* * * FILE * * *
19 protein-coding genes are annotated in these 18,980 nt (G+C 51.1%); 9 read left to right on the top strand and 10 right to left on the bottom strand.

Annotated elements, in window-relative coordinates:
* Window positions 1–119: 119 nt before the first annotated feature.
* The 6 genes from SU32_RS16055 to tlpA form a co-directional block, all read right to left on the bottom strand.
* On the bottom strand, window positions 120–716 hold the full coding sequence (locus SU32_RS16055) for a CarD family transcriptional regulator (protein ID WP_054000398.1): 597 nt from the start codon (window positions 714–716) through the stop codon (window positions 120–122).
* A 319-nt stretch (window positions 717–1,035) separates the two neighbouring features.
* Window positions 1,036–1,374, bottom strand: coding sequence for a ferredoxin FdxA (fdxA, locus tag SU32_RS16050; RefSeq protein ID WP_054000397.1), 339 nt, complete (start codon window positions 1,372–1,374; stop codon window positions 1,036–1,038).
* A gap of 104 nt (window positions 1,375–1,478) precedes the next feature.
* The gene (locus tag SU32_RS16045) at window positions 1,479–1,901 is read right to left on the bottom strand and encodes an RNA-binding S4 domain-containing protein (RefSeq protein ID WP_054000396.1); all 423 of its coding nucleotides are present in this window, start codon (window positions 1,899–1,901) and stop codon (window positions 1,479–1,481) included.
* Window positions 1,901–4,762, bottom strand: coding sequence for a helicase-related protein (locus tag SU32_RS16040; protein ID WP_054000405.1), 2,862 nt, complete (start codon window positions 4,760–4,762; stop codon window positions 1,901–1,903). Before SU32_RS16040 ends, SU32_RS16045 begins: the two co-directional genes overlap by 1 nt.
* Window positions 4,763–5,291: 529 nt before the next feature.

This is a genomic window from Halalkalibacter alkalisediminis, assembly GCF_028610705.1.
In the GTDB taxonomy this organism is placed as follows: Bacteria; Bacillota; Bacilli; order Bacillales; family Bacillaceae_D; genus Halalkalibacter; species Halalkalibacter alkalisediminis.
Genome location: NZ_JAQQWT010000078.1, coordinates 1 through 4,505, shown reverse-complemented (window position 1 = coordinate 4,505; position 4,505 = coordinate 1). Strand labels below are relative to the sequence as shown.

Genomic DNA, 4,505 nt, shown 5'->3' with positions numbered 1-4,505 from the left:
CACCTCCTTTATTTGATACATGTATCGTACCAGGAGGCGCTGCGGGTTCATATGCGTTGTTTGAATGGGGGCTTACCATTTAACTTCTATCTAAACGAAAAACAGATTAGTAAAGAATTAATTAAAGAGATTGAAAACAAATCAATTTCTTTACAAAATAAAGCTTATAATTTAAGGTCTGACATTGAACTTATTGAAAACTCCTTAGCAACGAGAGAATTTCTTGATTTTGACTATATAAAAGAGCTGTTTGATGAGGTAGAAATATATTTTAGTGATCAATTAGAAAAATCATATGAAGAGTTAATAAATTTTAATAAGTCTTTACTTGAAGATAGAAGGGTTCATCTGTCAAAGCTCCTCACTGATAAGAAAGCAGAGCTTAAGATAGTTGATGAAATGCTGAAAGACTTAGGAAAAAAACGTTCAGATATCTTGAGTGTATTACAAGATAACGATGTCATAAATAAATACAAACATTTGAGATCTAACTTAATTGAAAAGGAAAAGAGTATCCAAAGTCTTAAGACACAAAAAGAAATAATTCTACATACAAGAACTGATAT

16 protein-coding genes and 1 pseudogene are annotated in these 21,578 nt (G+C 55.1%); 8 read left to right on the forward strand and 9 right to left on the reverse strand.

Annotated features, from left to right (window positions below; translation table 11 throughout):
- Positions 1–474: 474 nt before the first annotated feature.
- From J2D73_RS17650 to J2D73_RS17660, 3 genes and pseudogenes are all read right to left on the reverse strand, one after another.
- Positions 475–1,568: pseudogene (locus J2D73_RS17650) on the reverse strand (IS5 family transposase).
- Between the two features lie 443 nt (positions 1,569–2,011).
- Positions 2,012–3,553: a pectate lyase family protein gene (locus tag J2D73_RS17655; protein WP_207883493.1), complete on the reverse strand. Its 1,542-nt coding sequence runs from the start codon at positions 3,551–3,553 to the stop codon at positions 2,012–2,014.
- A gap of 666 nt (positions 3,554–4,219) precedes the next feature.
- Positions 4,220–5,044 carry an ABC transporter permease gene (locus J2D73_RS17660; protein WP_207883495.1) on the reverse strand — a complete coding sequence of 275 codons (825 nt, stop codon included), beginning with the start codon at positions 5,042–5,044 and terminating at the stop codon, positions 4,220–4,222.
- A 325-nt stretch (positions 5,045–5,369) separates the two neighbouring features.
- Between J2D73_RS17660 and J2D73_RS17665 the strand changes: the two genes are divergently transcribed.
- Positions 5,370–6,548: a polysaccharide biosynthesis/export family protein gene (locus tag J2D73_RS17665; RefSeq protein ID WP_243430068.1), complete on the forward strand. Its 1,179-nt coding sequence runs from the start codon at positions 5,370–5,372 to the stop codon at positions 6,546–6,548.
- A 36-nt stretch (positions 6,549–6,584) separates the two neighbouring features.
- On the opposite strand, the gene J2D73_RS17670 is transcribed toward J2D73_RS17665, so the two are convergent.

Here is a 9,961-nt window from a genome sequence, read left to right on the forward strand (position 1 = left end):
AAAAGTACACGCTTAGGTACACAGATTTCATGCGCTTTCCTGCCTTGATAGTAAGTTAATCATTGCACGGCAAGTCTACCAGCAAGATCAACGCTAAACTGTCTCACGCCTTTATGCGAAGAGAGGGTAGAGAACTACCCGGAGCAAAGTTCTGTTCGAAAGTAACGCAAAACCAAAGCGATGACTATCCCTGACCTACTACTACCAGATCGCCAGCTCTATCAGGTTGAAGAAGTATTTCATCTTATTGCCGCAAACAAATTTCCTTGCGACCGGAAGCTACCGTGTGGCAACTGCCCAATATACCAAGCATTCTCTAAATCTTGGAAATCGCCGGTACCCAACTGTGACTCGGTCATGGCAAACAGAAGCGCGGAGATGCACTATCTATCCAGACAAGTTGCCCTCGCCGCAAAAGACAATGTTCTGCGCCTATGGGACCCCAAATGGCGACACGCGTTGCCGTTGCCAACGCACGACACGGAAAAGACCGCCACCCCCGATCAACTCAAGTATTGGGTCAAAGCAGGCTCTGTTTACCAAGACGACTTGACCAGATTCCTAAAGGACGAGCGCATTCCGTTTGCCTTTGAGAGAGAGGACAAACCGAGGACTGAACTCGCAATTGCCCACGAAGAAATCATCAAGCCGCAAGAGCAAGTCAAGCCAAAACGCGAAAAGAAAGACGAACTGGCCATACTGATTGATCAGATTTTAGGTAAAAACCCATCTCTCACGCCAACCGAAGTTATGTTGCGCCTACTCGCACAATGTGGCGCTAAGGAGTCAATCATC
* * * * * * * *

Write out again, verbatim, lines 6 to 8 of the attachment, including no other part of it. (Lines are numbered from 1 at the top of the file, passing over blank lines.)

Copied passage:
* A 319-nt stretch (window positions 717–1,035) separates the two neighbouring features.
* Window positions 1,036–1,374, bottom strand: coding sequence for a ferredoxin FdxA (fdxA, locus tag SU32_RS16050; RefSeq protein ID WP_054000397.1), 339 nt, complete (start codon window positions 1,372–1,374; stop codon window positions 1,036–1,038).
* A gap of 104 nt (window positions 1,375–1,478) precedes the next feature.